After surviving the desert, it was time to head south and begin our road trip from Adelaide to Melbourne…this is our story:
Day 25: Here we go again, part 2
After landing in Adelaide and picking up our rental car, we got on the road to head to Kangaroo Island, our first stop on the road trip. But, after about 30 minutes, we noticed a teeny, tiny, little problem…the Google directions indicated we were supposed to take a ferry–something Ben didn’t account for when planning this road trip. As the passenger, I frantically Googled information on Kangaroo Island, the ferry, alternative routes, etc, and we soon came to a very sad conclusion: there was no way we were making it to Kangaroo Island. The last ferry out there was booked (unless we wanted to leave the car behind but that wasn’t an option), and we only had a single hotel night out there, so we just needed to scrap that plan. We were disappointed, but this trip has already made me so zen that I basically just laughed and then we sat in the car on the side of the road trying to find another place to sleep that night. Luckily, there was availability at a nearby hotel–a country club to boot!–so we didn’t have to sleep in the car. The McCracken Country Club was in need of a refresh, but ultimately a great last minute find, especially for $65/night! We were too tired to go find dinner elsewhere and decided to eat there…and I somehow managed to roll a pair on some dice and got my meal for free! Plus we had gotten coupons from the front desk for two free drinks + $25 towards food…we ended up paying like $3 for dinner? WIN. After our very #firstworldproblem stressful day, we went to use the hotel’s indoor, heated pool and hot tub as a reward. Life is so hard.
Day 26: Rain, rain, go away…until you do, we’ll drink
After a quick breakfast, given the thwarted plans for Kangaroo Island and the tragic rainy weather, we decided to spend the day enjoying the alcoholic beverages of the McLaren Vale region of Australia–and what a great day indeed. We stopped by D’Arenberg Winery first and got to enjoy a taste of countless wines (sparkling wines, whites, reds, and dessert wines) in a very relaxed setting. Our very favorite was their sparkling red wine, called Peppermint Paddock, and we bought a bottle to enjoy somewhere along the road trip. Then we went on to Fox Creek Winery, and while the wines were good, they weren’t as wonderfully delicious as those we tried at D’Arenberg for the most part…this was our punishment for starting at the best. That said, their Postmaster red blend was quite good, so we got a bottle of that in the end. We also got ourselves a meat and cheese plate there for lunch (lest we get drunk from too much tasting!) and it was very yummy–fully recommend it!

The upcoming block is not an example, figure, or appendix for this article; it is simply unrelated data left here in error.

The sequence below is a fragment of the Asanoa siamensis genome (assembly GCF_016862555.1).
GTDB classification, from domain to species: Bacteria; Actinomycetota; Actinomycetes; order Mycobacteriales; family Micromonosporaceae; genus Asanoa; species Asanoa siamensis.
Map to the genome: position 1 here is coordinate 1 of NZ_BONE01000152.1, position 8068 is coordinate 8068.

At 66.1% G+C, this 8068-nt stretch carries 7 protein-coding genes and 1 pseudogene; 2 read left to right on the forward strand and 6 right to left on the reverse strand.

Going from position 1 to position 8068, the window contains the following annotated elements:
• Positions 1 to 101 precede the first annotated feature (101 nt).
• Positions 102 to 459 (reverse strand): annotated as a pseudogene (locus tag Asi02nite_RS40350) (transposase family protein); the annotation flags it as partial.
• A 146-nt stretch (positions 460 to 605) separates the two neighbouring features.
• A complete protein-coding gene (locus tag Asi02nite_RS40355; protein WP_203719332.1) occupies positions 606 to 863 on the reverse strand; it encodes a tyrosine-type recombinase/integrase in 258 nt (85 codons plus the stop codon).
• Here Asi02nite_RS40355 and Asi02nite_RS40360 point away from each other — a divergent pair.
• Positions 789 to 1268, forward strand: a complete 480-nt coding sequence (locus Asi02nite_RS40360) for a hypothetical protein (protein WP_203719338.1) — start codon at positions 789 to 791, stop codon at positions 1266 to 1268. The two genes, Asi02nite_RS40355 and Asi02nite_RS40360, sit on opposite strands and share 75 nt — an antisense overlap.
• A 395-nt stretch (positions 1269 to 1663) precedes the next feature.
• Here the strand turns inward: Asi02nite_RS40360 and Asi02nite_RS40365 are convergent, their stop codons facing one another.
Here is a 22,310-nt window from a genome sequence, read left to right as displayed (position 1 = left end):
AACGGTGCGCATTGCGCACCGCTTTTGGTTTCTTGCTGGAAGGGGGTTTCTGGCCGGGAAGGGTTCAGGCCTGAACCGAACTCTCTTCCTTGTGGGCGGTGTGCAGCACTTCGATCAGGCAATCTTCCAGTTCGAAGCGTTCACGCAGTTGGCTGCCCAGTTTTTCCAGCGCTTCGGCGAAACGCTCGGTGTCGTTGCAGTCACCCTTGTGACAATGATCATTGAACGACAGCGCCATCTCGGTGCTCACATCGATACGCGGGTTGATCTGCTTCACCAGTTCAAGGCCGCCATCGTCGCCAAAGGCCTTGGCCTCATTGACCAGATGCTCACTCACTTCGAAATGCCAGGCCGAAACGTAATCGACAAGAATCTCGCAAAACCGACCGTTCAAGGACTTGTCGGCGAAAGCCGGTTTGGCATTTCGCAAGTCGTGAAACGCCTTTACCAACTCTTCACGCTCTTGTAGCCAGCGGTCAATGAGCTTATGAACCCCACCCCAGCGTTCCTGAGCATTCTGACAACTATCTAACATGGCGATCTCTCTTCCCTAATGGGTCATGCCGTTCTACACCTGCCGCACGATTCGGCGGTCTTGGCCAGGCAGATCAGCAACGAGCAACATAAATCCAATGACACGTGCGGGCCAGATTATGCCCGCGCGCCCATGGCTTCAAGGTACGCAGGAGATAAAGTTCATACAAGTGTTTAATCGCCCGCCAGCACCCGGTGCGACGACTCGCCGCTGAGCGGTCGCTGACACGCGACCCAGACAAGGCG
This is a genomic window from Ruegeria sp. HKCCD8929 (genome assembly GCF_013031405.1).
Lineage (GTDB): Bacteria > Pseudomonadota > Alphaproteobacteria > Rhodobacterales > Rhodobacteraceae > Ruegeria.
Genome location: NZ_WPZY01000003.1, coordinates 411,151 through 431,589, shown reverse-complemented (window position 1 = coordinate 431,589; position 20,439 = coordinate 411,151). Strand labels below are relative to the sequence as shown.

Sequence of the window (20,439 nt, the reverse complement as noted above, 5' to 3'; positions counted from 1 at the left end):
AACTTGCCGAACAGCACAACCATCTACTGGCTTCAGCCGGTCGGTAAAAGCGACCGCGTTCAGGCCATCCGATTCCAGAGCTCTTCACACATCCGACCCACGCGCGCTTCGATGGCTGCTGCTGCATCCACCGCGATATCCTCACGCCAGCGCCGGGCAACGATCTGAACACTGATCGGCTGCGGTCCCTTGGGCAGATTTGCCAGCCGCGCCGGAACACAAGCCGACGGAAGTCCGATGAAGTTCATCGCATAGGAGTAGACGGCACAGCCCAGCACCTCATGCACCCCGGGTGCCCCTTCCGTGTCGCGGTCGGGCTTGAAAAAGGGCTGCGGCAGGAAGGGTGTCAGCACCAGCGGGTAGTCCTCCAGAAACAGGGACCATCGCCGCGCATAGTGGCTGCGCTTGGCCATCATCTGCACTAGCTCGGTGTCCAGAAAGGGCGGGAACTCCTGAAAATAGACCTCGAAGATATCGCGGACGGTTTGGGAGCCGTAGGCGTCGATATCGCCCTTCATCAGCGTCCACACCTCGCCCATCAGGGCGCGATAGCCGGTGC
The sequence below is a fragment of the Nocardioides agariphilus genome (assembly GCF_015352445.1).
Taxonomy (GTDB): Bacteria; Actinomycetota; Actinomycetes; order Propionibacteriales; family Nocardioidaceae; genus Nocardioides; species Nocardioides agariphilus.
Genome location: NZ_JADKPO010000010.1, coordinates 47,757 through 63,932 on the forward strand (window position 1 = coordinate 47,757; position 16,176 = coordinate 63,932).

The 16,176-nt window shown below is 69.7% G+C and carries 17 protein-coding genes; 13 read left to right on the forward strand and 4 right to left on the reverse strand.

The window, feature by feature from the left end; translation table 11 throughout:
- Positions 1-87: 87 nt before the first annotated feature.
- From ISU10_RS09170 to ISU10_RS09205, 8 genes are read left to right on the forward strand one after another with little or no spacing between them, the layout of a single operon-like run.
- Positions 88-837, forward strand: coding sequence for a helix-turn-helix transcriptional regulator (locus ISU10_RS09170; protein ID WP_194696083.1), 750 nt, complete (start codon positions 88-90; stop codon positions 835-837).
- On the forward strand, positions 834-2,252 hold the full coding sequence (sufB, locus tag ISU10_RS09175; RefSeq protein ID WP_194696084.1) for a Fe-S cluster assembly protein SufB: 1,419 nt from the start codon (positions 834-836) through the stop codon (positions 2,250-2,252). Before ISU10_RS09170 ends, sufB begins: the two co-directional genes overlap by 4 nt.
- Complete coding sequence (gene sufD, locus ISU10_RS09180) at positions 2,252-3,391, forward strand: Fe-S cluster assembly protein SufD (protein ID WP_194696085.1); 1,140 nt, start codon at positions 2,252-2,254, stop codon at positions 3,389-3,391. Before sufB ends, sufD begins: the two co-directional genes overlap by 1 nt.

After a quick afternoon coffee/Coke Zero break at The Tin Shed, we decided to switch things up and head to a local brewery, Goodieson. They make quite a few beers for such a small, local operation and we enjoyed most of them (some were a bit too hoppy or dark for my taste), but our favorite was their Barrel Aged Stout, which they only make in small quantities. I typically hate stouts but this one was delish. We bought a large bottle for the road as well–sensing a pattern? We clearly can’t control ourselves.
Afterwards we grabbed dinner at Giovanni’s Ristorante & Pizzeria (after all those drinks, I had a hankering for some pizza), which was on the route to our hotel. The pizza was decent, but it was no New York slice…I’m really going to have to get over my food homesickness. That night’s motel (yes, motel with an “m”, the location of far too many Criminal Minds episodes) was pretty decent for a basic accommodation, but my favorite part? Mattress heating pads! Such a cozy sleep.
Day 27: Cows and sheep and cows and sheep